7. Johannesburg, South Africa

It’s been almost 5 months since my first step into Southern Africa. It’s so different from Morocco though, and at the same time many of my conceptions towards the continent has been challenged. It wasn’t as… frightening as I thought it would be. I didn’t see starving children, malnourished, mud cookies, which were part of my Geographical Imagination of the continent. It almost surprised me to see those huge supermarkets with shiny floors and rows of fresh fruits, french fries and meat and cakes and SUSHI behind the glass counters, tall air-conditioned malls, inter-city buses that were just like all the others – air-conditioned, sometimes promising wifi, with music occasionally blasting in the trip. Was I that ignorant, to feel this surprised? I suppose so. Nonetheless I do acknowledge that as a tourist, I saw the shiny bit of things.

Some things poignant to me was how my notion of animals have changed. Wild animals, not the ones I’m accustomed and largely exposed to, locked in the zoo. My notion of fearing wild animals, and the idea that I do not have to worry about HIV in my home country, and the large network of land transport services in my homeland, these were great.

​ Summing up my first evening in Johannesburg – emerged unscathed, had a Joburger, and listened to the various stories about getting and avoiding attacks/carjacks (18 times, he counted). Despite these, the driver and Peter both shared the sentiment that they enjoyed the energy of the city, and loved the city in ways – a ‘un-boring’ place amidst the ‘chaos’, they found a place for themselves.
Free education, free healthcare (even the HIV pills are provided by the government) unemployment benefits, pensions. 11 official languages.
Observing blacks speaking English, or Zulu (the next most common?) language to each other. Medium in schools dependent on which schools you go to.
So many cars, seemed like everyone had a car because of a lack of public transport systems. Didn’t see any bus stops around (although there were those mini-buses), nor motorbikes (too unsafe, Peter suggests).

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6.2 Swaziland – Sibebe Rock

Sibebe rock was quite an easy hike, we didnt really need a guide, to be honest. Nonetheless we did – and we would have been pleased to support the local economy, if not for a grumpy guide that wanted to leave us halfway, while overcharging us from the start which got us off to a rather unpleasant vibe at the beginning.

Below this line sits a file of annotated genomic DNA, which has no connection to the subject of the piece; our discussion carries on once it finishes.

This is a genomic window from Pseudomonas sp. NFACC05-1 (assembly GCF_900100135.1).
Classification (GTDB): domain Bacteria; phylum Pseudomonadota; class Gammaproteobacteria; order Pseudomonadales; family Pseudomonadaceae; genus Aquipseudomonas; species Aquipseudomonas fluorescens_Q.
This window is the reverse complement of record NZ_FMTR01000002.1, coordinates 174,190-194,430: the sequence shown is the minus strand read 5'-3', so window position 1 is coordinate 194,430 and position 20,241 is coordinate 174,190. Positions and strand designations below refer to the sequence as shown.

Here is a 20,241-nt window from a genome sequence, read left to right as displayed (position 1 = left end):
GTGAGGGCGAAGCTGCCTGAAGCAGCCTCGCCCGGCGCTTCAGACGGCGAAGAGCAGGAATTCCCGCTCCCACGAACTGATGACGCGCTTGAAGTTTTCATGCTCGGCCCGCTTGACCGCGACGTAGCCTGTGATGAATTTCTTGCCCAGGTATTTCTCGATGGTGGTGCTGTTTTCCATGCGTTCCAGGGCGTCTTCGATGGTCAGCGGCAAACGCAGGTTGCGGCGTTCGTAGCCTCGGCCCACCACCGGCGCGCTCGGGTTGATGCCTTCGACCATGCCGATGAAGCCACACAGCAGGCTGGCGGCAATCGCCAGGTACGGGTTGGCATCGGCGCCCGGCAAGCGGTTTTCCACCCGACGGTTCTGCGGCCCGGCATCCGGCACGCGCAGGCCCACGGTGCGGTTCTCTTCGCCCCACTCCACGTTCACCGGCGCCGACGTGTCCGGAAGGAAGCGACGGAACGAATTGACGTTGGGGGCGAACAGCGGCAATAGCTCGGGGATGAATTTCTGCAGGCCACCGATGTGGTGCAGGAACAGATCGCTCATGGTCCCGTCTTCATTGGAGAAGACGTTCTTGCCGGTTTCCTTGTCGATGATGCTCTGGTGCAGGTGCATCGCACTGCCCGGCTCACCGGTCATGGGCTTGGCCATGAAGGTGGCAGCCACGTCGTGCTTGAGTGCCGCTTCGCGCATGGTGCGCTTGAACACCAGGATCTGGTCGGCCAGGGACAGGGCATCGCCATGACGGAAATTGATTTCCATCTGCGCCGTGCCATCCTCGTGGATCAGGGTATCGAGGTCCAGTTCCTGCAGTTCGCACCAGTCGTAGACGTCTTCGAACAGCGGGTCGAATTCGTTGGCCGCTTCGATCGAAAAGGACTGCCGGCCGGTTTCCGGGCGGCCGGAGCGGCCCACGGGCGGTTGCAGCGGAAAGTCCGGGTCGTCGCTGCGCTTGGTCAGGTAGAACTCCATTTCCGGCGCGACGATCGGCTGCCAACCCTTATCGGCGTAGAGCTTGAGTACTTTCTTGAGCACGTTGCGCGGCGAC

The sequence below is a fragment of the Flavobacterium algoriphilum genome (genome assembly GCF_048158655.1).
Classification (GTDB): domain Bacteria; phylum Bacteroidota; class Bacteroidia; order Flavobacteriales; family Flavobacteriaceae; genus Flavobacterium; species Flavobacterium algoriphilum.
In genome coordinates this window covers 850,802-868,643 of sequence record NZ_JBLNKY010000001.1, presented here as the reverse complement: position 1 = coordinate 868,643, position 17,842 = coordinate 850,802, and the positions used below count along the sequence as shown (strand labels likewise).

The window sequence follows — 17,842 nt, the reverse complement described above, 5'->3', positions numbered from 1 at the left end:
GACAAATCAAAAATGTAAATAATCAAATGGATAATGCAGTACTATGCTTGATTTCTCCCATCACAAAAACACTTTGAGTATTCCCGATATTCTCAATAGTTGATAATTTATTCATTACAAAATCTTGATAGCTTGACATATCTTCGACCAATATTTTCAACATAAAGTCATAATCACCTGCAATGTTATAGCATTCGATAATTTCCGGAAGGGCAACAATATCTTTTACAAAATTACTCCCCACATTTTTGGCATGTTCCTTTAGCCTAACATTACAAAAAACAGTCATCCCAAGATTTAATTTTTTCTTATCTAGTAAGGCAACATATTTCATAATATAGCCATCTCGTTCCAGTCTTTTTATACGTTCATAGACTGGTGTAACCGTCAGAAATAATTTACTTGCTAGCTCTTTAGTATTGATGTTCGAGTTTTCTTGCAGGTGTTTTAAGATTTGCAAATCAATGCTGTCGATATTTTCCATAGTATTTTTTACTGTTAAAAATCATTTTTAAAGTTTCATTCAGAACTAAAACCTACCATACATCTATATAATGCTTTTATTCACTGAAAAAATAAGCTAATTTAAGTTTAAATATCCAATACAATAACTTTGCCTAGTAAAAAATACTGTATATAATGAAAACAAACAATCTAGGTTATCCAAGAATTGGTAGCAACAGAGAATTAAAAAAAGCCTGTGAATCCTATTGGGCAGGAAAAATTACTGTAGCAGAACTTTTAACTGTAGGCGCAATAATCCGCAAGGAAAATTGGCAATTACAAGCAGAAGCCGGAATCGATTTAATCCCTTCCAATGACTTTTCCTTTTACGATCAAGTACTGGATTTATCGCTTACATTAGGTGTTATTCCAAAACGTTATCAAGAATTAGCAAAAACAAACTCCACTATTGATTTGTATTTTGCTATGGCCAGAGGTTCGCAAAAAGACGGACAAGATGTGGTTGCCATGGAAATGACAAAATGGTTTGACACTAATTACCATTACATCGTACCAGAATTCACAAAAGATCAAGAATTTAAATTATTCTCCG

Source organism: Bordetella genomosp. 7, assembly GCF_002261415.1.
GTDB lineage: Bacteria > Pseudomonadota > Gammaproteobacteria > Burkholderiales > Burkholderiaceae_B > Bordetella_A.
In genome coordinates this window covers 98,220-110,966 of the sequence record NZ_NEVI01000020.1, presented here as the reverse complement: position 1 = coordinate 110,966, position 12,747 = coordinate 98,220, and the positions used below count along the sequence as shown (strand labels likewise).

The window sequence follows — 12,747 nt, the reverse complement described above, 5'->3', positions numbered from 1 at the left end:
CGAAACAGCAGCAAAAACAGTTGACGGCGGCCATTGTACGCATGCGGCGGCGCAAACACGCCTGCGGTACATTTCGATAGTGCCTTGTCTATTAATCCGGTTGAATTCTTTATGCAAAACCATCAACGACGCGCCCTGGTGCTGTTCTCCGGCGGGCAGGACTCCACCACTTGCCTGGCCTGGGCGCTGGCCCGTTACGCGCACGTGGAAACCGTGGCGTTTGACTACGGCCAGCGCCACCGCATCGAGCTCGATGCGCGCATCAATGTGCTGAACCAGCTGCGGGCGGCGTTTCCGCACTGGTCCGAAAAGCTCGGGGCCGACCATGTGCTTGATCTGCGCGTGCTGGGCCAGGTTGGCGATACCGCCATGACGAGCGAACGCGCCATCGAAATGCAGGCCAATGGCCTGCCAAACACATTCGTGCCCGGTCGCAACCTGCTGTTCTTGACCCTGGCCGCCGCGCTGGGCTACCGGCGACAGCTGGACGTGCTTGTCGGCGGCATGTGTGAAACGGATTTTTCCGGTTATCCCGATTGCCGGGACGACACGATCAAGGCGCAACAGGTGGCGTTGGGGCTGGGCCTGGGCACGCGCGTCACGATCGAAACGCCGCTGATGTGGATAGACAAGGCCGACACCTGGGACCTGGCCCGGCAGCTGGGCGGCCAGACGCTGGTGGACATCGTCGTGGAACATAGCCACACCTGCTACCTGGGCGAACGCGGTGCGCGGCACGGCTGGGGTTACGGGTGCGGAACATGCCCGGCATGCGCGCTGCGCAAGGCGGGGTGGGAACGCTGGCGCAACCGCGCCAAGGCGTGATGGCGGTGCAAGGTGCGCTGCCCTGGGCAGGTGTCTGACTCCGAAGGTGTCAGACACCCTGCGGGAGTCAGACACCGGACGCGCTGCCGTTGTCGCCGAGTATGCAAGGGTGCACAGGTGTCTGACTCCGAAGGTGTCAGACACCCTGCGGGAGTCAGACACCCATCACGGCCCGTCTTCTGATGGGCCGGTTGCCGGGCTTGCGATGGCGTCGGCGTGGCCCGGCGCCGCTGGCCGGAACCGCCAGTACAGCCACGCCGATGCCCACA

Nice view at the top, breeze.

3. Victoria Falls (Zambia / Zimbabwe)

Too many of my favourite pictures at one of the world-renowned waterfalls :’) I am incredibly lucky, I know!

Dry season – apparently in wet season you get all soaked!

spare me the melodrama, Mr Gan

We waited for the bus to Kasane, Botswana from here.


Feeling incredibly lucky to be able to hear the rushing waters from one of the most spectacular curtain of water in the world! Can’t decide if the Zambian or Zimbabwean side was better, both were absolutely awe-inspiring ❤️

2. Kruger National Park, South Africa

Safari –
The diversity of wildlife.
The park gets about 15-20 poaching attempts a day. Some of these poachers drive in with their rifles, leave them hidden in an area amidst the bushes, and come back for them again at an opportune timing to poach wildlife such as the rhinos for their valuable horns. While park rangers roam the area daily, it is hard to monitor an area this huge. One pair of rhino horns can be worth 40,000 rands to a poacher, an amount considered significant to them. The ‘peak period’ for poaching takes place on full moon, when the moonshine helps with visibility. During this period, park rangers, often from the military, are stationed at various areas and patrol throughout the night.


​ Poaching is the illegal hunting or capturing of wild animals. Poaching is a problem in the national parks of South Africa; there are 15 to 20 poaching attempts a day, threatening endangered species like the rhino. While park rangers roam the area daily, it is hard to monitor an area this huge. One pair of rhino horns can be worth 40,000 rands (~ $4000sgd) to a poacher, an amount considered significant to them.